‘Enduring’ aims: Nitro’s shares fall in trading debut after $100m IPO
Digital document management startup Nitro says it’s setting up for long-term growth after ending a string of failed company IPOs in the Australian sharemarket with its $110 million initial share sale.
Its trading debut wasn’t as strong as investors would have liked though, with the stock falling as much as 7 per cent to $1.59 within the first half hour of trading on the ASX, down from its $1.72 IPO price.
Chief executive officer Sam Chandler said before trading started that “the [share] price we achieve on day one is not that relevant to us — we took that attitude throughout the entire process.”
“We would like to be an enduring public company,” he said on Wednesday morning.
Nitro was founded close to 15 years ago by Mr Chandler and Richard Wenzel in Melbourne. The company has since moved to San Francisco in its pursuit of big name clients for its business digitisation tools.
The IPO was the first significant chance for the founders to crystallise the value they held in the company. At completion of the offer, Mr Chandler was set to own 9.2 million shares, or 4.9 per cent of the company, worth $15.8 million at the offer price.
Nitro raised $110.2 million in the initial public offering, selling its shares to investors at $1.72 apiece. Some of its earliest backers remain major shareholders. Upon listing, the Starfish Technology Fund owned a 13.8 per cent stake, while Battery Ventures owned 13.2 per cent. Mr Wenzel and Mr Chandler reach retained stakes of around 5 per cent.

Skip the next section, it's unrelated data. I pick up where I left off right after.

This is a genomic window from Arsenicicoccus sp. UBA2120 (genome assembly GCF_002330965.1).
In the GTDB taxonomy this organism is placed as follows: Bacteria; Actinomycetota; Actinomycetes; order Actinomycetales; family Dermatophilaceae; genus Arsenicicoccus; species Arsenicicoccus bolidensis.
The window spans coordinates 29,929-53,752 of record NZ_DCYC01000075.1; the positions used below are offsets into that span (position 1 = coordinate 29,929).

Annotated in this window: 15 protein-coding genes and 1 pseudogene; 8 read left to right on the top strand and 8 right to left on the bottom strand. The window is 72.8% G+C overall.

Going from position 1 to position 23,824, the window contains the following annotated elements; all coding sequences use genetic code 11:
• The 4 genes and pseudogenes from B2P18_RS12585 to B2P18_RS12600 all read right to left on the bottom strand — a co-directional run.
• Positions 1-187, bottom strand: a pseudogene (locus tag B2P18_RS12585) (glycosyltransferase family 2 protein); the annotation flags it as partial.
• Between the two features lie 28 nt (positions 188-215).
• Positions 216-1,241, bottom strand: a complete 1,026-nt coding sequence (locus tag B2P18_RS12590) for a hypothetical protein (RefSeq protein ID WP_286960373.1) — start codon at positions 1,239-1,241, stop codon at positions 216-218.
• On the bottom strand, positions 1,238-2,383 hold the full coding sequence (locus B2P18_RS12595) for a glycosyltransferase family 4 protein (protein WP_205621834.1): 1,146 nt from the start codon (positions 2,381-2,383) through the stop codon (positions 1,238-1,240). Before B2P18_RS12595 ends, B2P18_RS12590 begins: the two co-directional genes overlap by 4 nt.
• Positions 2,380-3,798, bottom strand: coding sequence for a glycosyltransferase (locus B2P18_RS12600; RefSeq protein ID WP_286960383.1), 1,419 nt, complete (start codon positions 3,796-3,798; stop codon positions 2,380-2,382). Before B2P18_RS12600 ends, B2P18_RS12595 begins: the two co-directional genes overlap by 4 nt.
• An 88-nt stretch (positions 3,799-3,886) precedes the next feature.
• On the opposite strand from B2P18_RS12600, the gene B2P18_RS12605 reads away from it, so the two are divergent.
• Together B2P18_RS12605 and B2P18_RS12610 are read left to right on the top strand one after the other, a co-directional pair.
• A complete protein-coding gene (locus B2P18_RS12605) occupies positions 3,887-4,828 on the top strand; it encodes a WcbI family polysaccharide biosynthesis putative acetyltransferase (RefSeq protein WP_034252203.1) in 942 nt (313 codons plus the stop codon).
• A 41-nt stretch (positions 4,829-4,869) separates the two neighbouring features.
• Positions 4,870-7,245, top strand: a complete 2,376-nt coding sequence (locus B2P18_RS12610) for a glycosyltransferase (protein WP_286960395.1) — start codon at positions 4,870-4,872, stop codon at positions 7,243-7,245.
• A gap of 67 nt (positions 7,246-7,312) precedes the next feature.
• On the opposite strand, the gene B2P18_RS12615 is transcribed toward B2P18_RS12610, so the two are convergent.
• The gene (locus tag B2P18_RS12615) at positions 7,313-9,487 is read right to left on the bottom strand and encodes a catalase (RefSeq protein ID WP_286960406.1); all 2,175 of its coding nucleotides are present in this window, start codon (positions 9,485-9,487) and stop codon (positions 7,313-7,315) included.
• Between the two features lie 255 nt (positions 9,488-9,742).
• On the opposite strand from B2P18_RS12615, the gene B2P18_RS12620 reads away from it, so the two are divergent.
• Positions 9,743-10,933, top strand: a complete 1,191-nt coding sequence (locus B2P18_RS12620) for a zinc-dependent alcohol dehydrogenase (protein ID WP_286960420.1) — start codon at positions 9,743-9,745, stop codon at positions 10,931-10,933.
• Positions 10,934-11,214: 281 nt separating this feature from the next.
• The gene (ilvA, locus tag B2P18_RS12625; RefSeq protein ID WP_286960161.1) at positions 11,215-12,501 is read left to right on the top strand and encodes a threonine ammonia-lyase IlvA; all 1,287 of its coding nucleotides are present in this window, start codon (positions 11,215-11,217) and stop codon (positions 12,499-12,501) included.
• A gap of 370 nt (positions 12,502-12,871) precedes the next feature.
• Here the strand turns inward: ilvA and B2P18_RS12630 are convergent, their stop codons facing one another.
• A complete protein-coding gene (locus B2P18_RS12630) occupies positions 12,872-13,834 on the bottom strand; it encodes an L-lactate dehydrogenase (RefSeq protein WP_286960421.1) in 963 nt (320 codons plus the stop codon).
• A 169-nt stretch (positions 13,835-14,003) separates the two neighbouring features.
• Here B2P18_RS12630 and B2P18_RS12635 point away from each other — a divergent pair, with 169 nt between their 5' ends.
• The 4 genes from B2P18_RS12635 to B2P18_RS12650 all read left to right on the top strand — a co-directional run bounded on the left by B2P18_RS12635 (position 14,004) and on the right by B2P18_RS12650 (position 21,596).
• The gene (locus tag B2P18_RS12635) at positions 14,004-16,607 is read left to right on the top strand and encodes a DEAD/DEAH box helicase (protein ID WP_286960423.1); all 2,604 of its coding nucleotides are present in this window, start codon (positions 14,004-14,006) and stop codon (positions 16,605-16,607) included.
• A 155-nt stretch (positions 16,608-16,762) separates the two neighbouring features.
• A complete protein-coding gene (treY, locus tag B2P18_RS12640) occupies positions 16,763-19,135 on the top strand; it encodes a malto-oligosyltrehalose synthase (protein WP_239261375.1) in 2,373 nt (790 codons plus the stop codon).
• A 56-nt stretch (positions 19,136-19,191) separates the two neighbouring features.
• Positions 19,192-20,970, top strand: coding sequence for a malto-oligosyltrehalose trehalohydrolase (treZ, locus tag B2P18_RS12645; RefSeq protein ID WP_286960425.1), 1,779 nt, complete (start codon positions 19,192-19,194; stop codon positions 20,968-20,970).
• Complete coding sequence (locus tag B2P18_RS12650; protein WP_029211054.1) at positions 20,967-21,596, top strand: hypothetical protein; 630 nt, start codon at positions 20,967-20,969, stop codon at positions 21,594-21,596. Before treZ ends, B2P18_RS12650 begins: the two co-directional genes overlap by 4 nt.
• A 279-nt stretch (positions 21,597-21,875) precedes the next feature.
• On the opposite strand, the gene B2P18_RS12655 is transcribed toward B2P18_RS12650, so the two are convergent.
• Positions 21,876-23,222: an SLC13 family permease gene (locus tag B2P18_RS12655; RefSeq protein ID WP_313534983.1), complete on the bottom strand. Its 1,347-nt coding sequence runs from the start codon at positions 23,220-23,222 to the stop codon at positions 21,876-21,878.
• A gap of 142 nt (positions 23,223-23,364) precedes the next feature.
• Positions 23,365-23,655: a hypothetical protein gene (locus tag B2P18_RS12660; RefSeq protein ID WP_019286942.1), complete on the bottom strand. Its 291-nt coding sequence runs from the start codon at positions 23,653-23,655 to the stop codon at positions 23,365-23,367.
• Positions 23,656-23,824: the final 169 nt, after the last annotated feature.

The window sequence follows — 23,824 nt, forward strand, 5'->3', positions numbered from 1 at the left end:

The business is predicting revenue of just over $40 million for the 2019-20 financial year but is yet to turn a profit, having run at a net loss of $7 million last year.
Proceeds from the share sale are set to go towards amping up marketing and improving its product offering with better use of machine learning, Mr Chandler said.
Nitro lodged its prospectus after a string of companies pulled their IPOs on the ASX in recent months, including PropertyGuru and Boost Juice operator Retail Zoo.
Mr Chandler said the fickle market conditions had “raised the anxiety” but the company was confident it presented a long-term investment opportunity as businesses the world over look to transition the signing and managing of documents to digital systems.
While now based in the United States, Mr Chandler said Nitro was better suited to the ASX than Wall Street as Australia had a longer-term focus and the company could avoid the “merry go round” of quarterly reporting that technology companies face in the US.
“In Australia, there is a more long-term focus in public markets,” he said.
Handling documents digitally has become a multi-billion dollar global industry over the past five years. Nitro’s key competitors include tech giant Adobe and Nasdaq-listed Docusign, which turns over more than $US700 million ($1 billion) a year.
Mr Chandler said while there was a range of digital document products at the lower end of the market, the market for business customers “wasn’t that crowded”.
Nitro counts multinationals including General Electric and Caterpillar among its users, which Mr Chandler said was a big achievement considering the company has not yet spent any significant funds on sales and marketing.
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